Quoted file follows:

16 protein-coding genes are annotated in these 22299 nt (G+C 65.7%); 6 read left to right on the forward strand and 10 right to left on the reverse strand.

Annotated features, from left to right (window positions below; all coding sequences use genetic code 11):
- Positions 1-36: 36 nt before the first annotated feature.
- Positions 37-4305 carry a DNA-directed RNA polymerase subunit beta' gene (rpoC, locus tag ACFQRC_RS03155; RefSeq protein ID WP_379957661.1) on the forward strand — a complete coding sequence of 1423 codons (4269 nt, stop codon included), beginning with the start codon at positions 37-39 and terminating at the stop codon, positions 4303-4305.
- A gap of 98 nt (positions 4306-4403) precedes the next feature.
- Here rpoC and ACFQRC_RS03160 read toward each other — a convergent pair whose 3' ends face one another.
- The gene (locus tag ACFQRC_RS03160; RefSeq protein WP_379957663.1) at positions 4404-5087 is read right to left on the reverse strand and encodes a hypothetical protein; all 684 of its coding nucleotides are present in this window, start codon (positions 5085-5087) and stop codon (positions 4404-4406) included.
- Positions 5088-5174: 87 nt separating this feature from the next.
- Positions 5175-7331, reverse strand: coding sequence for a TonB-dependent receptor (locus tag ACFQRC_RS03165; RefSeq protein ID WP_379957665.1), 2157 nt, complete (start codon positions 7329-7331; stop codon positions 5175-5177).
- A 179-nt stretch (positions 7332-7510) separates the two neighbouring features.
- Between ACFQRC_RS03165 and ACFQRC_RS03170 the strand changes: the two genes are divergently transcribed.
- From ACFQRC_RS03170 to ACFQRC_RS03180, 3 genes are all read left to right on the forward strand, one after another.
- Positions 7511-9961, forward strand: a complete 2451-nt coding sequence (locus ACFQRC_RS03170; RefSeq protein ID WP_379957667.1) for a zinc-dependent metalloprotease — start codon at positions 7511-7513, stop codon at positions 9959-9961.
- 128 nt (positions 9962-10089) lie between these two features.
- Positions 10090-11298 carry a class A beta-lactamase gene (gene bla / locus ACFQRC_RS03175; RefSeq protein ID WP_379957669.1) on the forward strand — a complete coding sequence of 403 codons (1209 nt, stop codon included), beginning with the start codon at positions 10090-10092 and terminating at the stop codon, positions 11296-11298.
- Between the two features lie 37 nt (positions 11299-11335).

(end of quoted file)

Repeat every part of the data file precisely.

16 protein-coding genes are annotated in these 22299 nt (G+C 65.7%); 6 read left to right on the forward strand and 10 right to left on the reverse strand.

Annotated features, from left to right (window positions below; all coding sequences use genetic code 11):
- Positions 1-36: 36 nt before the first annotated feature.
- Positions 37-4305 carry a DNA-directed RNA polymerase subunit beta' gene (rpoC, locus tag ACFQRC_RS03155; RefSeq protein ID WP_379957661.1) on the forward strand — a complete coding sequence of 1423 codons (4269 nt, stop codon included), beginning with the start codon at positions 37-39 and terminating at the stop codon, positions 4303-4305.
- A gap of 98 nt (positions 4306-4403) precedes the next feature.
- Here rpoC and ACFQRC_RS03160 read toward each other — a convergent pair whose 3' ends face one another.
- The gene (locus tag ACFQRC_RS03160; RefSeq protein WP_379957663.1) at positions 4404-5087 is read right to left on the reverse strand and encodes a hypothetical protein; all 684 of its coding nucleotides are present in this window, start codon (positions 5085-5087) and stop codon (positions 4404-4406) included.
- Positions 5088-5174: 87 nt separating this feature from the next.
- Positions 5175-7331, reverse strand: coding sequence for a TonB-dependent receptor (locus tag ACFQRC_RS03165; RefSeq protein ID WP_379957665.1), 2157 nt, complete (start codon positions 7329-7331; stop codon positions 5175-5177).
- A 179-nt stretch (positions 7332-7510) separates the two neighbouring features.
- Between ACFQRC_RS03165 and ACFQRC_RS03170 the strand changes: the two genes are divergently transcribed.
- From ACFQRC_RS03170 to ACFQRC_RS03180, 3 genes are all read left to right on the forward strand, one after another.
- Positions 7511-9961, forward strand: a complete 2451-nt coding sequence (locus ACFQRC_RS03170; RefSeq protein ID WP_379957667.1) for a zinc-dependent metalloprotease — start codon at positions 7511-7513, stop codon at positions 9959-9961.
- 128 nt (positions 9962-10089) lie between these two features.
- Positions 10090-11298 carry a class A beta-lactamase gene (gene bla / locus ACFQRC_RS03175; RefSeq protein ID WP_379957669.1) on the forward strand — a complete coding sequence of 403 codons (1209 nt, stop codon included), beginning with the start codon at positions 10090-10092 and terminating at the stop codon, positions 11296-11298.
- Between the two features lie 37 nt (positions 11299-11335).